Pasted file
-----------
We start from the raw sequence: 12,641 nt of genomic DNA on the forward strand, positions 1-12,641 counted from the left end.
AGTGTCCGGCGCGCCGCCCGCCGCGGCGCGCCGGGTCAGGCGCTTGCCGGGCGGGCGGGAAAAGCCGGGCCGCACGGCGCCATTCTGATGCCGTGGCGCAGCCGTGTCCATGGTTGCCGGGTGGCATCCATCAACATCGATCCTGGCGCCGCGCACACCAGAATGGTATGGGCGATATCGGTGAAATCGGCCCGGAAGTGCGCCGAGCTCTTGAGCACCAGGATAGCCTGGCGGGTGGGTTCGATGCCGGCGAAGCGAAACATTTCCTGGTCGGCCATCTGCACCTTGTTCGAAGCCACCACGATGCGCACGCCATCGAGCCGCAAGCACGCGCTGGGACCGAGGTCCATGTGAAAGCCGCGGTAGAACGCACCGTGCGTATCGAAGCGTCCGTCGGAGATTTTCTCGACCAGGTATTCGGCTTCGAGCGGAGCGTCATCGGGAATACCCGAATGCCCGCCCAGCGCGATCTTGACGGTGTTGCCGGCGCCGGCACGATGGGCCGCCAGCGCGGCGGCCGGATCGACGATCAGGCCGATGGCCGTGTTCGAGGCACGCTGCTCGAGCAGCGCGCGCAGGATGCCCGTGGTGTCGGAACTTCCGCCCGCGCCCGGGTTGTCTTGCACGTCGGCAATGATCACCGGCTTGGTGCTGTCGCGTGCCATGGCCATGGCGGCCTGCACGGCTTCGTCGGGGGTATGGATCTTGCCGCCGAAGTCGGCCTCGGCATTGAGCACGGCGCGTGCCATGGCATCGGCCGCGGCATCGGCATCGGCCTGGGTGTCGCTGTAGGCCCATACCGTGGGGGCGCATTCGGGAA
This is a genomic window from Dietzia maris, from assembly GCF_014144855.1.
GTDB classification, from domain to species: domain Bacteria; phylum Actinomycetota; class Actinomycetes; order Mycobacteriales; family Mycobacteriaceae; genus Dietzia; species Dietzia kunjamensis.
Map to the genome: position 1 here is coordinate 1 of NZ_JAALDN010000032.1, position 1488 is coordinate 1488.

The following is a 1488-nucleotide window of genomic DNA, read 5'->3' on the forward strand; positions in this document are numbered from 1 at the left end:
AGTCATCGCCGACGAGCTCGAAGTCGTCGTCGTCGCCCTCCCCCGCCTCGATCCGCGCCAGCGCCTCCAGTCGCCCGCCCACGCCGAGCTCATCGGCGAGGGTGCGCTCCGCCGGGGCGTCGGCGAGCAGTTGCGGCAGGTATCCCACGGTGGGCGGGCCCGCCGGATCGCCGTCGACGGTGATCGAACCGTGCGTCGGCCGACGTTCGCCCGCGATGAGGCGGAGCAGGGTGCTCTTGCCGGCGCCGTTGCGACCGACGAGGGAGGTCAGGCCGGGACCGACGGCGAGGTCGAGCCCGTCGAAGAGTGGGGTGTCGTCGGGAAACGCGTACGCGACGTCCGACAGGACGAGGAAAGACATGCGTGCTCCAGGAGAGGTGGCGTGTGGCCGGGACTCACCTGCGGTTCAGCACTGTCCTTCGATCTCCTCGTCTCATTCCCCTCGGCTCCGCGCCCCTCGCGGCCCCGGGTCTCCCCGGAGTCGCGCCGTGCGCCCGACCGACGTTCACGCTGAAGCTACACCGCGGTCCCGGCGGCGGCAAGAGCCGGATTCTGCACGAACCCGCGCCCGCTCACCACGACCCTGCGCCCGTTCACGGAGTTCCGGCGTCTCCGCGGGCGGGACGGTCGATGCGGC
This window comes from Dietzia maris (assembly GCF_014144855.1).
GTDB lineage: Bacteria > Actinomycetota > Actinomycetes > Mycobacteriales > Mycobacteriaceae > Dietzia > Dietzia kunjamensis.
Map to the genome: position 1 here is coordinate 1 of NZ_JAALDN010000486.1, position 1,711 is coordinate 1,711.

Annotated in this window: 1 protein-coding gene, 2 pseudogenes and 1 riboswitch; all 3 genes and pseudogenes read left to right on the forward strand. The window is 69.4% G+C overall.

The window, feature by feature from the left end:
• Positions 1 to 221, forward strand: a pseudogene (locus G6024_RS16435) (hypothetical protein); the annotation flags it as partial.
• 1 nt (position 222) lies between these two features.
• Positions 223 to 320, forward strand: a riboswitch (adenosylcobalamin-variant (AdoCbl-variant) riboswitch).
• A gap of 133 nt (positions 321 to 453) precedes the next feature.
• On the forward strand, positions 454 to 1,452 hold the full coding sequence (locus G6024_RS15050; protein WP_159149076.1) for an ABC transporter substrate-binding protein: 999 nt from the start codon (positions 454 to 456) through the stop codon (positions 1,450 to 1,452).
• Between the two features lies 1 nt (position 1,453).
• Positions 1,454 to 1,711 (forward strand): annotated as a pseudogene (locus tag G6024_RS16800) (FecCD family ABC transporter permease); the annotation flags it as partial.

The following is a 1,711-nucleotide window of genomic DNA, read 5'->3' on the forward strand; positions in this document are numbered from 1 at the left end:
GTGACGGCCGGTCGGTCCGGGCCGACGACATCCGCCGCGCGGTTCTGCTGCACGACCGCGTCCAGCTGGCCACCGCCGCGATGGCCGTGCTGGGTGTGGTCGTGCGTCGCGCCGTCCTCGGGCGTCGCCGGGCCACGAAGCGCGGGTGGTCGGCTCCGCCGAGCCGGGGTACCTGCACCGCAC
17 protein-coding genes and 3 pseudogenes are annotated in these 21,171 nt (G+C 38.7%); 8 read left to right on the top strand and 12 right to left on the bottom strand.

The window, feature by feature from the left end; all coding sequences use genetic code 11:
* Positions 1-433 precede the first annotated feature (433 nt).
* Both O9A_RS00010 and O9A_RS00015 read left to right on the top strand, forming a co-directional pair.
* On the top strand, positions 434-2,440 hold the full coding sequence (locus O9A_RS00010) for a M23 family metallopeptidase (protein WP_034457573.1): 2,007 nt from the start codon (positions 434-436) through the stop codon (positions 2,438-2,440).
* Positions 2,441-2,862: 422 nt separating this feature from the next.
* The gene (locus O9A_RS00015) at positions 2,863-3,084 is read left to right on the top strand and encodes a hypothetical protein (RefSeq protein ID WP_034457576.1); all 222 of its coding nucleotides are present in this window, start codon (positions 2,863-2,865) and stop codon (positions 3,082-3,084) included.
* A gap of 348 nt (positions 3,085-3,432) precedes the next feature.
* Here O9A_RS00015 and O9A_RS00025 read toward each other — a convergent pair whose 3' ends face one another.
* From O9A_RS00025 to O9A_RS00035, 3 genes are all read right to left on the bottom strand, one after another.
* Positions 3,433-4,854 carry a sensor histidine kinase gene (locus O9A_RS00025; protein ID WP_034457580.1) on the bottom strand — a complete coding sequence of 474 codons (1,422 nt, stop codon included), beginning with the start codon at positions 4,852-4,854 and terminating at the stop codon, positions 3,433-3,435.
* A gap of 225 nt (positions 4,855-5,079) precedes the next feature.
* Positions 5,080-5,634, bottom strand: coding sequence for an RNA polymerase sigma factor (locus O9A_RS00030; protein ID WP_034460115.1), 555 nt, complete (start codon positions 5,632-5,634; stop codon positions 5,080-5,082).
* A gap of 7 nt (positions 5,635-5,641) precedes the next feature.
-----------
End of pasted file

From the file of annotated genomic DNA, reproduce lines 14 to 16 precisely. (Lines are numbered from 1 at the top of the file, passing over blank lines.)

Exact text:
• 1 nt (position 222) lies between these two features.
• Positions 223 to 320, forward strand: a riboswitch (adenosylcobalamin-variant (AdoCbl-variant) riboswitch).
• A gap of 133 nt (positions 321 to 453) precedes the next feature.